Thrissur Pooram or Trichur Pooram Festival is considered as one of the most colourful temple festivals of Kerala celebrated at Thrissur, the Cultural Capital of Kerala. The annual Thrissur Pooram Festival is celebrated in the sprawling Thekkinkadu Maidan (Thrissur Swaraj Round), on the premises of one of the largest and ancient Shiva temples in Kerala, the Vadakkunnathan Temple at Thrissur. Celebrated on the Pooram Nakshatram day in the Malayalam month of Medam (April – May), Thrissur Pooram is known as the pooram of all Poorams and the mother of all temple festivals in Kerala due to its unique style and its largest gathering of people to a single event from all parts of the Kerala and neighbouring states.
Thrissur Pooram is celebrated at the premises of the Vadakkunnathan Temple, situated on a hillock (Thekkinkadu maidan) right in the centre of the city, on the Pooram day in the month of Medom (April-May). Processions of richly caparisoned elephants accompanied by percussion ensembles from various neighbouring temples culminate at the Vadakumnathan temple. The most impressive processions are those Thriuvambadi Bhagavathy from the Thiruvambadi Sri Krishna Temple and the Paramekkavu Bhagavathi from Paramekkavu temple. The celebrations which last for over 36 hours includes parasol displays and firework shows.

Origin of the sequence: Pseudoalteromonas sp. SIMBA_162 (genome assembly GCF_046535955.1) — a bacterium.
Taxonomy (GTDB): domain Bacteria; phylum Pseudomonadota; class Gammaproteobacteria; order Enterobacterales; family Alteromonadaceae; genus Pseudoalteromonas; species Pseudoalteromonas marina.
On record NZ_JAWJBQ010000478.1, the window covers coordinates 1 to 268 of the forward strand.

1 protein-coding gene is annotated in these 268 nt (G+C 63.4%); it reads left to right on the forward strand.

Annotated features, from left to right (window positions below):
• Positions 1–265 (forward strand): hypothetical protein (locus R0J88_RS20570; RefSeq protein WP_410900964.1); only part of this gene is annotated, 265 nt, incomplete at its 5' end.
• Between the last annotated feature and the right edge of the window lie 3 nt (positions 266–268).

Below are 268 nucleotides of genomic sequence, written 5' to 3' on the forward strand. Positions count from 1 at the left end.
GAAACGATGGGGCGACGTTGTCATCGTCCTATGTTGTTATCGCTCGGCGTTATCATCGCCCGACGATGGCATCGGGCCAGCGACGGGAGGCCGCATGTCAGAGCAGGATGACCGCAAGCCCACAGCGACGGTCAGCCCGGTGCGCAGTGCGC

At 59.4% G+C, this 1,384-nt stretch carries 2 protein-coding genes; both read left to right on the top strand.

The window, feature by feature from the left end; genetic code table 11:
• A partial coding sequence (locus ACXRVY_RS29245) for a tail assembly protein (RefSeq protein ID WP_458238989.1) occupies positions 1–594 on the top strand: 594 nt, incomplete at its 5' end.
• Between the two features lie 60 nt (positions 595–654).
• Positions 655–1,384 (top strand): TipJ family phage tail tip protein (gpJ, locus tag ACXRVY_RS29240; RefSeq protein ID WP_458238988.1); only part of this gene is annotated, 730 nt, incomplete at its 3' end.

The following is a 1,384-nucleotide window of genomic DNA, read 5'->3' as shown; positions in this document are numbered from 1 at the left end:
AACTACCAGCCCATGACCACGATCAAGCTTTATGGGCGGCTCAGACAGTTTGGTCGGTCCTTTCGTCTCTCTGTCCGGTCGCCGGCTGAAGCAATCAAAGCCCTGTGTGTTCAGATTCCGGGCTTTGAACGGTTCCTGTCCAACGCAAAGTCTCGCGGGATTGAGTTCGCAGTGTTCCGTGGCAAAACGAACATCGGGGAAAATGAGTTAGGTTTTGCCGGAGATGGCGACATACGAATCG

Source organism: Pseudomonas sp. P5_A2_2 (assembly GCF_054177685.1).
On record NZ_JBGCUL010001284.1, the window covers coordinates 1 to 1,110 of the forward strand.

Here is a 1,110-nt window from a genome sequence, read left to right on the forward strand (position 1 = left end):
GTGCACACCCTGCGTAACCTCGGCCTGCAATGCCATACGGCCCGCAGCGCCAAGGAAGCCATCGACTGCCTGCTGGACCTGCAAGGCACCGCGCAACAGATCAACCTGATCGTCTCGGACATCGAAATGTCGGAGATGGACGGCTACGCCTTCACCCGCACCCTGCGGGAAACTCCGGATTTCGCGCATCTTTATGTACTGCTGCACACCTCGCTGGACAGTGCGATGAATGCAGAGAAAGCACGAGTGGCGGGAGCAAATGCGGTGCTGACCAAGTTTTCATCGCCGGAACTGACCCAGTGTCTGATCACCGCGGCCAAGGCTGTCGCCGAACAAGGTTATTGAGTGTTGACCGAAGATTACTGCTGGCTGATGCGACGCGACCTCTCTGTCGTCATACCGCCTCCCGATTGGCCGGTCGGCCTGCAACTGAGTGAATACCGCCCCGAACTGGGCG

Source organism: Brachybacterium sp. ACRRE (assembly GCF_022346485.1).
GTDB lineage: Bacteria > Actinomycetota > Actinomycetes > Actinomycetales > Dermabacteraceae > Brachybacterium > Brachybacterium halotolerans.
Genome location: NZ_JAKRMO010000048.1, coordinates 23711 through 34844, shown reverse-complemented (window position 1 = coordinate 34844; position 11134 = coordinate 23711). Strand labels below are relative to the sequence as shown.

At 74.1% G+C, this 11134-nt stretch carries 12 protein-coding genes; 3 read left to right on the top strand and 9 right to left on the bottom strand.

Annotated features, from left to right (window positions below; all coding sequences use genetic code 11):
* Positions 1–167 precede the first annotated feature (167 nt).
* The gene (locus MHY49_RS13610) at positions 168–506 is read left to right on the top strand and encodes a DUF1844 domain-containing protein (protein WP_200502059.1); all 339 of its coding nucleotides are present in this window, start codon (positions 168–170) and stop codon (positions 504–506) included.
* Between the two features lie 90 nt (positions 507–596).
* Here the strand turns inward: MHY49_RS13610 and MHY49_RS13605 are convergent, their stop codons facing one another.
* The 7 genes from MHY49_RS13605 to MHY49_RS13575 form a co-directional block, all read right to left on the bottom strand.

The main attraction of Thrissur Pooram is the processions of luxuriously decorated elephants from various neighbouring temples, drum concerts, parasol exchanges, and magnificent spectacle with fireworks. The processions from Paramekkavu Bhagavathy from Paramekkavu Temple and Thriuvambadi Bhagavathi from the Thiruvambadi Sri Krishna Temple are the most impressive processions in the Thrissurpooram. The celebrations of the Thrissur Pooram festival last for more than 36 hours. It was Sakthan Thampuran (1751 – 1805, also known as Raja Rama Varma, the Maharaja of the erstwhile Cochin State, who first introduced the cultural festival, Thrissur Pooram in the late 18th century.